Earle-y to the Fight: The Anti-Nazi Activities of Governor George Earle

George Howard Earle III (1890-1974) was the 30th governor of Pennsylvania, only the second Democrat elected to the state’s highest office since the Civil War. A Roosevelt Democrat through and through, he “literally rode into office on the coat-tails of [the] President” in 1935. Earle’s administration is well known for introducing the “little” New Deal to the state, which brought federal funds and public works projects to Pennsylvania and aided many who were hurt by the Great Depression.

President Roosevelt and Governor Earle (seated, right) riding together in Harrisburg, 1936. PA State Archives MG 342.

BUT…

I’m not really one for writing political history, and I’m not about to bore you with one about the finer details of Earle’s term. Instead, I want to write about George Earle’s character and why he’s worth remembering today.

Earle was born into wealth and used it to rise through the ranks of business and politics. He commanded his father’s yacht (put into service as a submarine chaser) in World War I and was basically handed control of the Pennsylvania Sugar Company which he used to make his fortune. And in politics it was the same- Earle’s association with FDR boosted his political capital and many said he was elected more because of Roosevelt’s popularity than his own accomplishments.

The Earle family (shown here with friends) owned several dogs when they lived in the Governor’s Mansion in Harrisburg. PA Power Library.

Earle definitely made the most of being governor, and used the opportunity to support a number of important bills that dramatically changed Pennsylvania: welfare and unemployment reform, protections for organized labor, creation of the PA Turnpike, the first Pennsylvania civil rights law, relaxation of state Blue Laws, and restrictions on child labor. Earle may have been handed a lot in life, but he also made a different with his privilege.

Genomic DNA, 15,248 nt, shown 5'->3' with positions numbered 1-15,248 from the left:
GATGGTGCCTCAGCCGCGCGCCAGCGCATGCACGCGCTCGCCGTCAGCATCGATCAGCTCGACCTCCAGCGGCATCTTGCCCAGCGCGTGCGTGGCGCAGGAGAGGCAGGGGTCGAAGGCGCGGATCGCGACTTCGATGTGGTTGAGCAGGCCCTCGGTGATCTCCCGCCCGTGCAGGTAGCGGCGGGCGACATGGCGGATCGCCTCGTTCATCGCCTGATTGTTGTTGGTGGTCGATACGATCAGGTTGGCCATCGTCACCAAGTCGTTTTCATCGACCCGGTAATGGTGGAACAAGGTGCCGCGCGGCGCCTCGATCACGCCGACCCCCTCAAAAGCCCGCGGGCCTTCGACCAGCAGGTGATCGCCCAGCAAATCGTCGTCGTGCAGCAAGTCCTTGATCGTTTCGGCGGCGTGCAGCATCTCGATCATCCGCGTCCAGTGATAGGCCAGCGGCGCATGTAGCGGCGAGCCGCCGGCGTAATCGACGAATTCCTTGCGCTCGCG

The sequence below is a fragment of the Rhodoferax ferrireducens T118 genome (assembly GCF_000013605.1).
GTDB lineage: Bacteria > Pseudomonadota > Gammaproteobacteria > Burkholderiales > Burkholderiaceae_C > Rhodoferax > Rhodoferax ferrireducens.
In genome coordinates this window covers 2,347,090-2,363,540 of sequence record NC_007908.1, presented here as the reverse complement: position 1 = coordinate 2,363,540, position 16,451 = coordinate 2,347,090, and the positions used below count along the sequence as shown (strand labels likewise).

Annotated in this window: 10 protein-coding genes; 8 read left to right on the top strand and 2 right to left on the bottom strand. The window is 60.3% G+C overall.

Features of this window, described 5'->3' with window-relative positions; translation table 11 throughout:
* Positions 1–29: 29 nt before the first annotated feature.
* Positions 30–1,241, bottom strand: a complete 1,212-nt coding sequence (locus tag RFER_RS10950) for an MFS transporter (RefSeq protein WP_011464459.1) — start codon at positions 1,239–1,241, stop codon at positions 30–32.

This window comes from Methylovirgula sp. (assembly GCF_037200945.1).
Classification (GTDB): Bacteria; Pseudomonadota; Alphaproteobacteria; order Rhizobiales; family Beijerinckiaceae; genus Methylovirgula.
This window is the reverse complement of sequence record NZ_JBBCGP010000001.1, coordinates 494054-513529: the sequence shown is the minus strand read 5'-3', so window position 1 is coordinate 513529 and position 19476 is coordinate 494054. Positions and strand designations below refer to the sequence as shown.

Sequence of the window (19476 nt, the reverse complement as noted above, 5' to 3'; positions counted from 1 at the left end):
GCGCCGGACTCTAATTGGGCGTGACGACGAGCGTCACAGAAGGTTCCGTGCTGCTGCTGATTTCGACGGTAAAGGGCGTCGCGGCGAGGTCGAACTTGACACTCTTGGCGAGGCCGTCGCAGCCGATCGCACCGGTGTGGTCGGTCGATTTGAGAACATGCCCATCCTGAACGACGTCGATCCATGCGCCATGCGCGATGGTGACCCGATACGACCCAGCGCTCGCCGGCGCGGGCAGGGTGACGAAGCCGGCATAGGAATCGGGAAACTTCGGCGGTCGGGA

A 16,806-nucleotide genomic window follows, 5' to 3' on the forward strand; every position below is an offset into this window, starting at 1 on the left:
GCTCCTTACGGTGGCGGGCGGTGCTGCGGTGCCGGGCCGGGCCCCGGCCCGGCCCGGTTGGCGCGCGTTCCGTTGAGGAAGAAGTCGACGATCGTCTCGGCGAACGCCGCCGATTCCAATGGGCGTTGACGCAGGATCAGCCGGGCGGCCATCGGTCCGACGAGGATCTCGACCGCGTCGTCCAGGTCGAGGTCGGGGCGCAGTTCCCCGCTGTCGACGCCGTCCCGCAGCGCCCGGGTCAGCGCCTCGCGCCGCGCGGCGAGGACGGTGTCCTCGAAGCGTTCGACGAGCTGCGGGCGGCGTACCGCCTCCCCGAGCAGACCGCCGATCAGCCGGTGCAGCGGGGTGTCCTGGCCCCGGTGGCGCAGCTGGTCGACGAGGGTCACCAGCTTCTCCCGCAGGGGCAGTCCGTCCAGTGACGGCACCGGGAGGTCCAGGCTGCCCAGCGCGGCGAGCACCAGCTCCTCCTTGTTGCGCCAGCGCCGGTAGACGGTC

Governor Earle meeting with coal miners in Scranton, 1937. PA State Archives MG 342.

Earle was a really popular governor- he even made the cover of Time magazine in 1937 and Gallup polls named him one of the most well-liked Democrats in the US. But his murcurial personality and corruption within his administration also kept him in the news for less admirable reasons as well.

Earle’s Time Magazine cover, 1937.

After his term was over, President Roosevelt appointed Earle the American ambassador to Bulgaria. And this is where his story gets really interesting. 

By all accounts, Earle really lived it up in Bulgaria, and soon made a name for himself in the nightclubs and social circles of the capital city Sofia.

After seeing a starving cheetah in a Belgrade zoo, he bought and kept it (uncaged) in his office. One visitor remembered “it terrified the life out of most of his visitors, and especially of the new Spanish Minister when he went to pay his first official call. As the Minister told me later, he had never before been received by a wild beast.” Another remembered “Earle and his cheetah suffered from the same sort of problem, the cheetah was really a good natured beast, but, when she placed paws on your shoulder and began to purr, you could not be sure that she was not about to bite your ear off. So with George Earle.”